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krazy kaju

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    Wayne State University
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    Currency Trader, Student

krazy kaju's Achievements


Novice (2/7)



  1. That's post hoc analysis. Many investors knew that the market was oversold so they bought shares back. It's called a bear market rally and there's nothing unusual about it. If anything, it means that the stock market rose in spite of government intervention.
  2. Why should fees be for actual costs? Judges are a part of the government. They provide arbitration services. Ergo, government produce vital services to the market place. That would be a great idea as long as there would be an independent common law judiciary willing to restrain unconstitutional behavior.
  3. My point isn't that government should be trying to make a profit, but that it could charge nations like South Korea and Japan which have US military bases for military protection and use the money to pay for the expenses. Any extra money could be redirected towards other foreign policy objectives.
  4. Businesses do act in their self interest. In your example of a bank, the bank made those junk loans and securitized them because it was in the business's self interest to do so because of perverse government incentives via Fannie Mae, Freddie Mac, Sallie Mae, Ginnie Mae, the Federal Reserve, the Community Reinvestment Act and its various revisions, the SEC boosting false confidence, a government approved credit-rating oligopoly, etc. Now, do most businesses or individuals act in their own self interest as Ayn Rand would have them? No, because many of them are just out for a profit, even if that profit is because of government's meddling in the economy. If the government stepped back, then people would work towards their real self interest.
  5. Are you sure about that statement? Many state and local governments invest in the market for the pensions of their workers. These workers have an incentive to protect those investments that are made by their employers. Many businesses follow a similar model. Wouldn't it be possible for an Objectivist government to do something similar with its military, in order to cover costs? Moreover, are you saying that governments don't produce anything? You don't believe that governments don't provide vital services like arbitration and protection? Do you think these too should be handed to the private sector? From investing in the stock market. Are you ready to call professional investors, hedge fund managers, mutual fund managers, etc. immoral? They provide vital services by increasing the amount of loanable funds in the market. Are you saying that nobody should go to work for government? After all, if an Objectivist government were to exist, it would presumably gather revenue via various user fees, like the contract fees Rand mentioned. But that is producing a profit for government, is it not? Well you would want to establish another regime that wouldn't be just as dangerous or more dangerous than the previous one, wouldn't you? Dunno, it seems that some people, like Peikoff, are quite hawkish. This is a good idea. Do you think an Objectivist government could make extra money by stationing troops in places like South Korea if that country decides to pay for the protection?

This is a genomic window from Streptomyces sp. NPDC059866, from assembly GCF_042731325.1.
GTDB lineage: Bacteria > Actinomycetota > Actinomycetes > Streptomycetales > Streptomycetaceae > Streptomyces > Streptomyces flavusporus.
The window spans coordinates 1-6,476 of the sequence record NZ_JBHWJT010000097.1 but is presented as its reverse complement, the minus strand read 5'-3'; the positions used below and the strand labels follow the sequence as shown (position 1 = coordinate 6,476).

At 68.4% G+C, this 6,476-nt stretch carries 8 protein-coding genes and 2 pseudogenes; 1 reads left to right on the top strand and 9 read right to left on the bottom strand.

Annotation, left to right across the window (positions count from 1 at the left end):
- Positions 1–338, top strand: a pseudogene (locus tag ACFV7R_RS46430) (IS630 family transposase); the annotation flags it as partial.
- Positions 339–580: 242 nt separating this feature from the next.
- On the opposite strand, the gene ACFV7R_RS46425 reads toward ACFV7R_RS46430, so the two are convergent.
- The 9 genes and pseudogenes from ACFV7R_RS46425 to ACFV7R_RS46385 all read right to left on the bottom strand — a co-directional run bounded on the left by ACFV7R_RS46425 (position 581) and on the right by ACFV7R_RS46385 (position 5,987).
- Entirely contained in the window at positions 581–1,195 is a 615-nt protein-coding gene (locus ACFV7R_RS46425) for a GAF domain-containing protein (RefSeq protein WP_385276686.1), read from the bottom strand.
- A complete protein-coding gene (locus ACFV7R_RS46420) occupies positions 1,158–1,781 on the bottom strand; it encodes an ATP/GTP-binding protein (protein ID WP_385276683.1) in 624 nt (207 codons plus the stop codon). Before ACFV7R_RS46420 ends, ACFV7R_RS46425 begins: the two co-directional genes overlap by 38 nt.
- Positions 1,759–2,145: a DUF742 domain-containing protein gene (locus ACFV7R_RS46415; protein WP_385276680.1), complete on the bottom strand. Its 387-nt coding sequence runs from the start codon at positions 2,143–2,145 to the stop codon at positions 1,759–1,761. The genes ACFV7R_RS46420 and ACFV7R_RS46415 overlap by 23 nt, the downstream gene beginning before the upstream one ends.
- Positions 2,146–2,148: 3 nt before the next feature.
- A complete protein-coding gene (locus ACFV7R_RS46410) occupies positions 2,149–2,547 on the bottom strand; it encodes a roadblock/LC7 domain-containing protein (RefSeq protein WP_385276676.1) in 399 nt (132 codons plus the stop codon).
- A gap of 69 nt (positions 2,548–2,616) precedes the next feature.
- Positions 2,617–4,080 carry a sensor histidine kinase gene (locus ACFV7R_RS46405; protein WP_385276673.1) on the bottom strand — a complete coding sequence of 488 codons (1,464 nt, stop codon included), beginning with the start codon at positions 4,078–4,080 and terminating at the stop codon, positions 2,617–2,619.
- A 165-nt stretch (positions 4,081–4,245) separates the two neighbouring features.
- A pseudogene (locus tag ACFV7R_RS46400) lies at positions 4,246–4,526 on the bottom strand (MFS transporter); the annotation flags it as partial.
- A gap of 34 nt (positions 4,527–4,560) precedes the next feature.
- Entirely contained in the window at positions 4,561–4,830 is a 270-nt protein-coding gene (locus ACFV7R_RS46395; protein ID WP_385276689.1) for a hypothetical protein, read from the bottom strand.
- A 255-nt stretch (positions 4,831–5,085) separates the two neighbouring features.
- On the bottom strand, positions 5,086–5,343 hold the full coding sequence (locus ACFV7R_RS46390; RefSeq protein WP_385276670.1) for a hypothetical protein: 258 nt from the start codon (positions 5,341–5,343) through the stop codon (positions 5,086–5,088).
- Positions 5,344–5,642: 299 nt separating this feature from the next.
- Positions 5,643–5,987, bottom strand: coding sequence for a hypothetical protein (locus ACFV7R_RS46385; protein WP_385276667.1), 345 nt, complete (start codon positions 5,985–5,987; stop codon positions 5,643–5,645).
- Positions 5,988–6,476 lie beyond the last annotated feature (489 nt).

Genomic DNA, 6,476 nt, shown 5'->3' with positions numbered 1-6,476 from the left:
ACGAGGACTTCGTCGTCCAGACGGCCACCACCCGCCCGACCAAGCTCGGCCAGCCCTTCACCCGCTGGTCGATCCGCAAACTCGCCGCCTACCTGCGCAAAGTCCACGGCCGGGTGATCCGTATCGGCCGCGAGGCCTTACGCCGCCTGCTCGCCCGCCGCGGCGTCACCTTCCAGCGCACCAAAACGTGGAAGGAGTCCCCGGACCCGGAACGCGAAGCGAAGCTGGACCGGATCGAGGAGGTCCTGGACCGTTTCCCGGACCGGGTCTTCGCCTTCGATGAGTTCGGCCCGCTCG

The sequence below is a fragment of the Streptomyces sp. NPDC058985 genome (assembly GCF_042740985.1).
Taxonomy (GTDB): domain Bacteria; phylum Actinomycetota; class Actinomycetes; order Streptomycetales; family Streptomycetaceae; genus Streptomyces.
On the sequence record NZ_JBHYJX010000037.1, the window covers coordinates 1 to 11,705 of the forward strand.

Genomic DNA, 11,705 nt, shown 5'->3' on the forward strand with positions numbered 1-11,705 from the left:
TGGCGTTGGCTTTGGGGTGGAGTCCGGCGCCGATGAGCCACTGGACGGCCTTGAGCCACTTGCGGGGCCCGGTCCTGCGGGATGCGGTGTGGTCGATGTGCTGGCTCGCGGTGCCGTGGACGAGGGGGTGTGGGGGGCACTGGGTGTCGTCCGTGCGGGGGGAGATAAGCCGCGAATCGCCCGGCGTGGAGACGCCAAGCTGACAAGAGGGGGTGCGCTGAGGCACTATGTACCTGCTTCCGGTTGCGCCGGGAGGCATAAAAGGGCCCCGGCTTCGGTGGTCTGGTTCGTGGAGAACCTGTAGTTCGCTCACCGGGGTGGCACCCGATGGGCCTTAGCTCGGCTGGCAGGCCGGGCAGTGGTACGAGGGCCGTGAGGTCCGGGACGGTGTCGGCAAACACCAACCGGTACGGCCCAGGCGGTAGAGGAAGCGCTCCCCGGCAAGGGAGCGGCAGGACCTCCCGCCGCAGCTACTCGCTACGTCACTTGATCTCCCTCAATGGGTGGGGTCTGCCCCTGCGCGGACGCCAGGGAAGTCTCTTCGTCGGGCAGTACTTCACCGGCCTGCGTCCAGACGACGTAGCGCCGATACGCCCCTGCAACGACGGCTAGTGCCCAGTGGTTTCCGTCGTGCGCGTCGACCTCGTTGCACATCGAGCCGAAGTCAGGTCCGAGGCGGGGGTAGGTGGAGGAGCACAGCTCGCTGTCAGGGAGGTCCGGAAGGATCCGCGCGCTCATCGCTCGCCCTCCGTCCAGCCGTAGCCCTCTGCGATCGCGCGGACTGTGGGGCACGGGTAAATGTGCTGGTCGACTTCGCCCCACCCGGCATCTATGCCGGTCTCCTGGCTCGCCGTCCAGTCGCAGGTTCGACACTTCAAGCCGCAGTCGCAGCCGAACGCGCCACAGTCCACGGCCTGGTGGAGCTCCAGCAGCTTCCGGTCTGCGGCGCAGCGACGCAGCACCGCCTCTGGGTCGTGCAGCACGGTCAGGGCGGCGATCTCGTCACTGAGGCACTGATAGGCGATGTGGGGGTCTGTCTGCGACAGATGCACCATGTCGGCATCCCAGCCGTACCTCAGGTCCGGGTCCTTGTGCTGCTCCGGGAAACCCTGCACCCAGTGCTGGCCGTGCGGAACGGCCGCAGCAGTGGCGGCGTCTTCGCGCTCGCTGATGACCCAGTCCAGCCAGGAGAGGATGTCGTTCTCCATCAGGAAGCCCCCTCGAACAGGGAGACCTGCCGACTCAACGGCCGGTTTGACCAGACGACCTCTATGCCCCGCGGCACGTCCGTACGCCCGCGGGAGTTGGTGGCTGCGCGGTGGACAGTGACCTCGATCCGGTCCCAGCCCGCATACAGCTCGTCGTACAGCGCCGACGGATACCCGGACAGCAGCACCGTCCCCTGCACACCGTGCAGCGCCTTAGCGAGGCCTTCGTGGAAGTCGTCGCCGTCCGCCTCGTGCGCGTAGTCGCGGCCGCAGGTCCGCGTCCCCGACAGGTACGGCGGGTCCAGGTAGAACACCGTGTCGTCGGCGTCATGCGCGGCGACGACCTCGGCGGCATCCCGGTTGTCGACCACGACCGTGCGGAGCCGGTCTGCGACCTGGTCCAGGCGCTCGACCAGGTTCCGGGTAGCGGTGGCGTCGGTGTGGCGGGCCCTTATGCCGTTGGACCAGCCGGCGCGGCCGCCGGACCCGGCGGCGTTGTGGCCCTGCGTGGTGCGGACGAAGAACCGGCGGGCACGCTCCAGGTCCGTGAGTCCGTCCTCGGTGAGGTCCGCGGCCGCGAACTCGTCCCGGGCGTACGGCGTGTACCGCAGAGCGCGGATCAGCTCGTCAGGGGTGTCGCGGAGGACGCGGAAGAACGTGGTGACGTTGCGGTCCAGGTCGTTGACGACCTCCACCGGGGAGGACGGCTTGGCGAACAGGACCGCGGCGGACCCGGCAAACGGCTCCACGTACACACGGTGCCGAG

6. That's not what I would consider a sufficient explanation. Why exactly is it immoral from the Objectivist, ethical egoist point of view? I understand that such involvement might lead to bad investments due to political considerations, but any profits could greatly enhance government revenues. Deploying your military half way across the world to end a tyrannical regime would be quite expensive, especially if you plan on preventing another tyrannical regime from arising.
  7. Hey, I'm new to the forums. I've noticed that quite a few Objectivists have come out in favor of the War on Terror and even possibly waging war on Iran. Wouldn't these be extremely expensive operations though? Since an Objectivist government would be limited to voluntary contributions and user fees (i.e. Rand's proposal for a fee on contracts), how would an Objectivist government collect enough revenues for expensive foreign policy? Could Objectivist governments buy large stakes in successful companies, mutual funds, stock market indices, etc. to enhance revenue, or is this considered immoral? Thanks, krazy
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